Peppery Potato Salad

pepper potatoes tastefoodNo-Mayo Potato Salad with Sweet and Spicy Peppers  

This no-mayo potato salad is packed with peppers. Early fall yields a rainbow of pepper fruit at the farmers market – sweet bells, cherries, hungarian, fresnos, jalapanos and poblanos – it’s impossible not to scoop up a bag’s worth of these beauties simply for their colors and impossible shapes. The trick is to find all sorts of ways to put them to use. Here is one – this peppery potato salad.

The key ingredient in this salad (aside from the peppers and potatoes!) is white balsamic vinegar which lends a gentle fruity acidity. Do not substitute traditional balsamic vinegar as its dark color and syrupy consistency will overwhelm the salad. Use, instead, a high quality white wine vinegar and add 1 teaspoon of sugar to the salad.

Peppery Potato Salad

A little spice is nice! Mix up the peppers to your taste, adding a combination of sweet and hot peppers. Serves 6 to 8.

2 pounds yukon gold potatoes
Sea salt
1/4 cup white balsamic vinegar
2 tablespoons plus 1/4 cup extra-virgin olive oil
2 garlic cloves
2 teaspoons dried mustard, such as Colmans
1 teaspoon freshly ground black pepper

1/2 teaspoon crushed red chili flakes, optional
1 poblano pepper, stemmed and seeded finely chopped
1 small red bell pepper, finely chopped
1 to 2 Jimmy Nardello or sweet Italian red peppers, stemmed and seeded, finely chopped
1/2 bunch green onions, white and green parts thinly sliced
1/2 small red onion, finely chopped
1/2 cup chopped Italian parsley leaves
1/4 cup chopped mint leaves

Quarter the potatoes and place in a large pot. Cover with cold water and add 2 teaspoons salt. Bring to a boil and cook until the potatoes are tender, 15 to 20 minutes. Drain and cool 5 minutes. Transfer to a large bowl and add the vinegar, 2 tablespoons oil, the mustard, 1 teaspoon salt, the black pepper, and chili flakes. Stir to combine, breaking up any large chunks of potatoes, and let stand at room temperature until lukewarm, about 30 minutes.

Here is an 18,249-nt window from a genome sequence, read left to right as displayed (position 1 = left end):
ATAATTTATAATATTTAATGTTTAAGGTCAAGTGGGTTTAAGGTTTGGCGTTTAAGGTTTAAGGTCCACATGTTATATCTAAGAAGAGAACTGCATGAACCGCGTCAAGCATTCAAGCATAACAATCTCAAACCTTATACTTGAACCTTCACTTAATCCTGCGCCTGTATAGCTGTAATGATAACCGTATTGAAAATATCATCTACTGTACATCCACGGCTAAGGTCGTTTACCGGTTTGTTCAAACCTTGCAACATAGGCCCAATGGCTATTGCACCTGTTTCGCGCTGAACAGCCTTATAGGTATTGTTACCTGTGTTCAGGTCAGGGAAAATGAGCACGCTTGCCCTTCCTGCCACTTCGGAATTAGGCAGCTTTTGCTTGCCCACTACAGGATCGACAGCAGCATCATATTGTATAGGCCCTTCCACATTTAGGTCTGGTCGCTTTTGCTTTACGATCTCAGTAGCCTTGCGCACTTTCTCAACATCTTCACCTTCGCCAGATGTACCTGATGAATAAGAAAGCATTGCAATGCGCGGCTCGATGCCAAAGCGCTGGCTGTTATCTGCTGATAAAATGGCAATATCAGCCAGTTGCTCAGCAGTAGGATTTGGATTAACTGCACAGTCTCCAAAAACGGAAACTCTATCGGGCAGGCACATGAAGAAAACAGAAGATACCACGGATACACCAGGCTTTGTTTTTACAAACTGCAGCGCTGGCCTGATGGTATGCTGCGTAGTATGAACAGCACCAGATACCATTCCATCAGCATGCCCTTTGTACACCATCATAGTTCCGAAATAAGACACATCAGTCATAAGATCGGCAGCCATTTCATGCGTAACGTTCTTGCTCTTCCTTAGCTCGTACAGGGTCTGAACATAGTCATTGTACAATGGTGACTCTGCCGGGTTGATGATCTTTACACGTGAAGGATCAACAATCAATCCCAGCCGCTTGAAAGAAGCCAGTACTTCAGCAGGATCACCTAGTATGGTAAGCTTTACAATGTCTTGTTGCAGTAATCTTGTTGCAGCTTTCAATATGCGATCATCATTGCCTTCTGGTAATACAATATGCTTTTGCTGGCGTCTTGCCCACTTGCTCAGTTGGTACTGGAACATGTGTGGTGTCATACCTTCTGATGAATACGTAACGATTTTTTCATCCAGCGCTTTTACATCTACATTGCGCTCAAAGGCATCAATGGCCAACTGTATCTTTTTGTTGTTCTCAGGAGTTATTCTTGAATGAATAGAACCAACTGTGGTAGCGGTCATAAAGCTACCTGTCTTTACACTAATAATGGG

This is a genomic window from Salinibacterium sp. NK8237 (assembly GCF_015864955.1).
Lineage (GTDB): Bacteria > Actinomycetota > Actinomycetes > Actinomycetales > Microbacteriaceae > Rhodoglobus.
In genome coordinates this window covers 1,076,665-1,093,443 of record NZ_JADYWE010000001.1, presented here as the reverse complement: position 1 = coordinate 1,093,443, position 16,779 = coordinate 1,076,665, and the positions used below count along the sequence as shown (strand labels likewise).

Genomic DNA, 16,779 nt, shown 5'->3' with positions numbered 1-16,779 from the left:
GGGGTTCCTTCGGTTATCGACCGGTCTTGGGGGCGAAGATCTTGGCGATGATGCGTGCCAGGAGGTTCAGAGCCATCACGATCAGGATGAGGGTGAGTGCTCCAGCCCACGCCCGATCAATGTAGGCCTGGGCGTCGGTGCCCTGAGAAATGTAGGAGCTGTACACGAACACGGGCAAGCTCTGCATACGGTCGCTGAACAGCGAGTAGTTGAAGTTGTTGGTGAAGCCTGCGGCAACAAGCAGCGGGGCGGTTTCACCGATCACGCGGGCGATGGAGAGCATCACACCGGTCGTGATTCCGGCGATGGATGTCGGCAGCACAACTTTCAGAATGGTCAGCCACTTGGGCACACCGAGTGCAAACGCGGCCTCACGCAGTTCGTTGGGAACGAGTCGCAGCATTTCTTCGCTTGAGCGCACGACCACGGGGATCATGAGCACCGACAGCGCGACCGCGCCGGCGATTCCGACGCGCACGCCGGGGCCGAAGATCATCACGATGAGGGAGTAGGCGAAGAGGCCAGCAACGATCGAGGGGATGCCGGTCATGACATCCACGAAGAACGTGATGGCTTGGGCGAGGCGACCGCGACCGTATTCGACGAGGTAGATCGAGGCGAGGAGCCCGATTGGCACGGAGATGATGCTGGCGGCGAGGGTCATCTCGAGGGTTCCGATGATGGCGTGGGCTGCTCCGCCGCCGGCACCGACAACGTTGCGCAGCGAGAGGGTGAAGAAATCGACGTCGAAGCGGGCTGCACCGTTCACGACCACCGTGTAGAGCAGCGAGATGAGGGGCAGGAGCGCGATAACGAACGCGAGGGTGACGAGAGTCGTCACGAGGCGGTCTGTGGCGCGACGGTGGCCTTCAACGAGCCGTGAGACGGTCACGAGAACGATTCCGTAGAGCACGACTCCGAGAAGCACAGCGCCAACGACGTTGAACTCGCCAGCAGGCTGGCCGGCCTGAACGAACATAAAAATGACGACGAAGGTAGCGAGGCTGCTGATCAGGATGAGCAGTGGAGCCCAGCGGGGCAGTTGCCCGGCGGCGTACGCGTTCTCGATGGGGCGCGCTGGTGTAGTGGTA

Add the 1/4 cup olive oil and the remaining ingredients. Stir to thoroughly combine, and taste for seasoning. You may want to add a little more salt or a pinch of sugar, depending on the sweetness of the peppers.
Cover the bowl with plastic wrap and refrigerate for at least 1 hour to allow the flavors to develop. Serve chilled or at room temperature.

Grilled Ratatouille Salad

ratatouille  salad

~ Grilled Ratatouille Salad with Couscous ~

It’s that time of year when the garden is lobbing bushels of vegetables at us faster than a tennis ball machine. And it means one thing: It’s time for ratatouille. Now, mind you, this is not your traditional ratatouille. Instead of simmering a stew of Provencal vegetables on the stovetop, I’ve thrown eggplant, squash, onions and peppers on the grill until lightly charred, then tossed them with olive oil and fresh herbs. It’s a lighter version that’s very versatile. I like to serve it over couscous, tossed with pasta or spooned on top of grilled garlic bread.

Grilled Ratatouille Salad

If you don’t have a grill, the veggies may be broiled in the oven. You may either roast the tomatoes with the vegetables or toss them in at the end. (If you grill them, thread on pre-soaked bamboo skewers to prevent them from falling through the grates). If desired, sprinkle with crumbled feta or goat cheese before serving.

Serves 4.

2 medium zucchini or yellow squash, cut in 1/2 inch slices
2 red or yellow bell peppers, quartered, stems and seeds removed
1 small eggplant, sliced crosswise 1/2-inch thick
1 large red onion, slice crosswise, 1/2 inch thick
1/4 cup extra-virgin olive oil
Salt
Freshly ground black pepper
1 cup grape tomatoes
1 garlic clove, minced
1/2 cup Italian parsley sprigs, coarsely chopped
1/2 cup fresh basil leaves, shredded

Prepare a grill for direct cooking over medium heat. Spread the vegetables on a tray. Brush with olive oil and lightly season with salt and pepper. Grill until lightly charred and cooked to desired doneness, 6 to 10 minutes. Transfer to a plate to cool slightly, about 5 minutes. When cool enough to handle, cut in large chunks. Place in a bowl with tomatoes, garlic, parsley and basil. Gently toss to combine. Taste for seasoning and add more olive oil if desired. Serve warm or at room temperature.  

Kale Tabbouleh Salad

kale tabbouleh tastefood

Tabbouleh is a Middle Eastern bulgur salad redolent with lemon and garlic and chockablock full of fresh herbs. It’s a great summertime meal, when it’s too hot to cook. I like to serve it as a part of a mezze or small plates, accompanied by feta, olives, and hummus. This recipe adds kale to the mix, reducing the amounts of the traditional parsley and mint, and resulting in a healthy hearty and very addictive salad.